Q. Surely the University can’t be serious in revoking fee remission – they’ll never get new graduate students! Aren’t you being sensationalist?
A. It is highly unlikely that the university will suddenly cease to offer fee remission as part of the funding package for graduate students for precisely the reason you mention. However, the absence of a contractual guarantee of such a remission will mean that accepting a GSI-ship is no longer a guarantee that one’s fees will be paid. Rather, graduate students will depend upon their departments for fee remission – departments who, despite their best efforts, may not always have funds available to provide it. It might also mean that the university will start offering partial fee remission as part of GSI offers – which means grad students might be stuck paying several hundred dollars to be able to work (and remain a student in good standing in progression toward a PhD).
Q. But seriously, this seems like such a big deal. Do you really think the university is trying to slip such a major new policy through on a technicality?
A: The publicly released proposal emphasizes the degree to which this change has been vetted by a number of departments. It seems unlikely that in all this research, no one ever spoke to Labor Relations (with whom our bargaining team negotiates) regarding the impact of the language change on ASE contracts. Even if you don’t believe there are sinister motives at work in this, it’s worth questioning the competence of administrators who proposed such a change without considering how it would affect 12,000 ASEs – and almost every single graduate student in the UC system.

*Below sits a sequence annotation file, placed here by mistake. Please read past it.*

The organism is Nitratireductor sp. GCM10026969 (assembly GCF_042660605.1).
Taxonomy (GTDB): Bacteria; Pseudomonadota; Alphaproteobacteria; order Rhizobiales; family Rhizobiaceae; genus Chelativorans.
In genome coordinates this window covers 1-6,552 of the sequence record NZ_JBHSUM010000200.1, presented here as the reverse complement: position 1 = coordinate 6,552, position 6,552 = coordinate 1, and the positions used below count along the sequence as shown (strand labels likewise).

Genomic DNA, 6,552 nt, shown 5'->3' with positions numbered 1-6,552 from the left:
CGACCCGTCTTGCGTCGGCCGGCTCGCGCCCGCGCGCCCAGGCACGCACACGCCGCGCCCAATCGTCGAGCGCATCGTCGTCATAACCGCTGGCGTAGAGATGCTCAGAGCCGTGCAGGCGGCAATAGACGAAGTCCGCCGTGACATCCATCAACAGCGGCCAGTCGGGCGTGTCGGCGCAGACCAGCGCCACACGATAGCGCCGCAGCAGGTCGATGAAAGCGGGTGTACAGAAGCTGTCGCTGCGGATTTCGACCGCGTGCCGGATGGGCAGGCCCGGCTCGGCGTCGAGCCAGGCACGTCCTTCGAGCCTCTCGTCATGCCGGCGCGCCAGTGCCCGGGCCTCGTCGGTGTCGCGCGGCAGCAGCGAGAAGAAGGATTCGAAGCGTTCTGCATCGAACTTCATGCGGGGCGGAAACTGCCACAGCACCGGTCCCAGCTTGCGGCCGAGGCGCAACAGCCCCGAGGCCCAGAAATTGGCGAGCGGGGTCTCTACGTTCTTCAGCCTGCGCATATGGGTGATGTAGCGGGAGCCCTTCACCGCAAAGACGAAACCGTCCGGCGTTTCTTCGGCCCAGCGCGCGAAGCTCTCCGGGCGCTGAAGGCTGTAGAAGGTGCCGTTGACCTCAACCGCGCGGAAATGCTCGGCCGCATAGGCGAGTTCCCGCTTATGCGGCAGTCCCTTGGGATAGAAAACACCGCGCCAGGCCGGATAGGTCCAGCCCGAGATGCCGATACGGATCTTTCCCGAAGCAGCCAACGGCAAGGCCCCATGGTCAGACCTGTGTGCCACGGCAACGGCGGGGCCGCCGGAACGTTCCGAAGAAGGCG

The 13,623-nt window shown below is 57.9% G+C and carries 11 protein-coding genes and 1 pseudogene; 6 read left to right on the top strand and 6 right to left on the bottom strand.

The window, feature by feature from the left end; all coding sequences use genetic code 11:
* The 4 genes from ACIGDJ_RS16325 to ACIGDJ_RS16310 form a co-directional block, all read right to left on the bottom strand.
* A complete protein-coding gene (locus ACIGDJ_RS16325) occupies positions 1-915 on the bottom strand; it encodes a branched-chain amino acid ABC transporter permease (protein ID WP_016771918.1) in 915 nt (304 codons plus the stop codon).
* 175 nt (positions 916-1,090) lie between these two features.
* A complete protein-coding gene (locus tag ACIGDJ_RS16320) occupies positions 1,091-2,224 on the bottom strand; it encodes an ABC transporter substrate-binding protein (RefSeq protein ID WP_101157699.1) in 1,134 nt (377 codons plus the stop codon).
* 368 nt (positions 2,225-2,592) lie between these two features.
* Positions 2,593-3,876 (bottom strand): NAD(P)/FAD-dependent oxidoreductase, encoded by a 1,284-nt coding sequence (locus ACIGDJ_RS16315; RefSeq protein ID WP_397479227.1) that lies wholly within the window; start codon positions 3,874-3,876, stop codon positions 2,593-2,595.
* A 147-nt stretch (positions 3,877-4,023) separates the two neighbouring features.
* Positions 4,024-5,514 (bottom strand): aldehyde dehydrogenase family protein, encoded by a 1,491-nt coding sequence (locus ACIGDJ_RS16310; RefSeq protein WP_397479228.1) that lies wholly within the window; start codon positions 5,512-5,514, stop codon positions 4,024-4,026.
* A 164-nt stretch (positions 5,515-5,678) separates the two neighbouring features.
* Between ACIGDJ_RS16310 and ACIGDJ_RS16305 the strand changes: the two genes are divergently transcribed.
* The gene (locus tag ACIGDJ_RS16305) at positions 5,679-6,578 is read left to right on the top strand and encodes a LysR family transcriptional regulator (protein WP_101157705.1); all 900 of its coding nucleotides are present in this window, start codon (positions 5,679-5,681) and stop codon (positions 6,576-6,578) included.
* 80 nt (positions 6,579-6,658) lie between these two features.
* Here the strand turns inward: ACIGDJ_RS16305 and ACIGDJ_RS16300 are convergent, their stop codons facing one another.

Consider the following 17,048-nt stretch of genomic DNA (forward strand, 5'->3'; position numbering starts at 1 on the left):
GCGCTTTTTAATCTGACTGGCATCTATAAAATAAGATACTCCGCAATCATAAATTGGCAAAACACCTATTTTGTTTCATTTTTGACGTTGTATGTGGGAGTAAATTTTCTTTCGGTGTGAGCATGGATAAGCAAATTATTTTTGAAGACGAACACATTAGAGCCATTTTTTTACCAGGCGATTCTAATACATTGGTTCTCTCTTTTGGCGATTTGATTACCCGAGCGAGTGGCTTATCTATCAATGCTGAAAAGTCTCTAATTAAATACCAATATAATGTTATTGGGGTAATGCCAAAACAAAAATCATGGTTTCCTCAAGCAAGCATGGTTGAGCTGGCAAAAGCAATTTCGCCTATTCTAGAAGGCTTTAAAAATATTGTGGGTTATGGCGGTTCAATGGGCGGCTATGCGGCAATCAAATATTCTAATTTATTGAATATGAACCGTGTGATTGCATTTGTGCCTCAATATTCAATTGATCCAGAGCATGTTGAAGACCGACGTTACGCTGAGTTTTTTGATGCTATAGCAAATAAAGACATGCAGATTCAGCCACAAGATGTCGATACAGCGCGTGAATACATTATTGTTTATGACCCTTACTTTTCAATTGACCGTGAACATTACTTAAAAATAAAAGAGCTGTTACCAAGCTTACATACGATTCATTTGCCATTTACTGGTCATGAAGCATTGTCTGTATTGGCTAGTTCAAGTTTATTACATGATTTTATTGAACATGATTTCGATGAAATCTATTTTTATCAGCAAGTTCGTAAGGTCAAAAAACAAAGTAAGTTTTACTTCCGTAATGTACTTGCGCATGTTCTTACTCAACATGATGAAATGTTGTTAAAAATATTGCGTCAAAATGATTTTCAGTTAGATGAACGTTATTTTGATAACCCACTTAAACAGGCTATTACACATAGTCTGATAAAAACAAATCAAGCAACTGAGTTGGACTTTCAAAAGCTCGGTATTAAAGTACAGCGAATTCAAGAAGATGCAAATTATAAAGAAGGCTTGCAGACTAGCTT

Q. Is this an idle threat?
A. No. An arbitrator participating in the CSU-UAW negotiations recently ruled against a fee remission for California State University Academic Student Employees. At the University of Illinois, administrators also attempted to revoke fee remissions (though were thwarted by unified actions on the part of TAs).
Q. How does this language change fit into the larger context of contract negotiations?
A. Those who have been involved in bargaining – including our own campus Recording Secretary, Nick Kardahji – suspect that this is a stalling tactic on the UC’s part. By refusing to resolve such an outrageous – and regressive and therefore illegal – change to our pay and benefits as employees, the University is hoping to delay negotiations and put off signing a fair contract even longer. It is also potentially a means of distracting GSIs from other issues within the contract negotiations. Even if the UC agrees to a language change to preserve fee remissions, their most recent offer STILL does not include a pay raise that keeps pace with inflation. While we cannot ignore the absurdity and caginess/incompetence/evil machinations (choose your favorite interpretation) of this move on fee remissions, we also cannot let it distract us from the other outstanding issues in our next three-year contract.